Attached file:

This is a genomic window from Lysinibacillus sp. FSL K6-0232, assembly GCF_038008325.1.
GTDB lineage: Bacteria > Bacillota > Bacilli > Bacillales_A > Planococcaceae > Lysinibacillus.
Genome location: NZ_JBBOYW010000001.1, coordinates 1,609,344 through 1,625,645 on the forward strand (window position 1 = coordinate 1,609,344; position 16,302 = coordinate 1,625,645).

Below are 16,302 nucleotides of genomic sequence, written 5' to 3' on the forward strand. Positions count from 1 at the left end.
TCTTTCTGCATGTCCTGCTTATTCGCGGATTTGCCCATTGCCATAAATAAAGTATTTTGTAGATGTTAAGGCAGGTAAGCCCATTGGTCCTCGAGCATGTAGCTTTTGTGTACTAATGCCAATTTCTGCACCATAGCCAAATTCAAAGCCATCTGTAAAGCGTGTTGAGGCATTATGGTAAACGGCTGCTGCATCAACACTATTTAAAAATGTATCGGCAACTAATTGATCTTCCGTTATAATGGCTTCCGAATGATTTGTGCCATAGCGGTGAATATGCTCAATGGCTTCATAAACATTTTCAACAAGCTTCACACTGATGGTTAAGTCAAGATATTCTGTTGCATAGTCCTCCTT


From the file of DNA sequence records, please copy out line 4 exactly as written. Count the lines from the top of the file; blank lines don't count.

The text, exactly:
Below are 16,302 nucleotides of genomic sequence, written 5' to 3' on the forward strand. Positions count from 1 at the left end.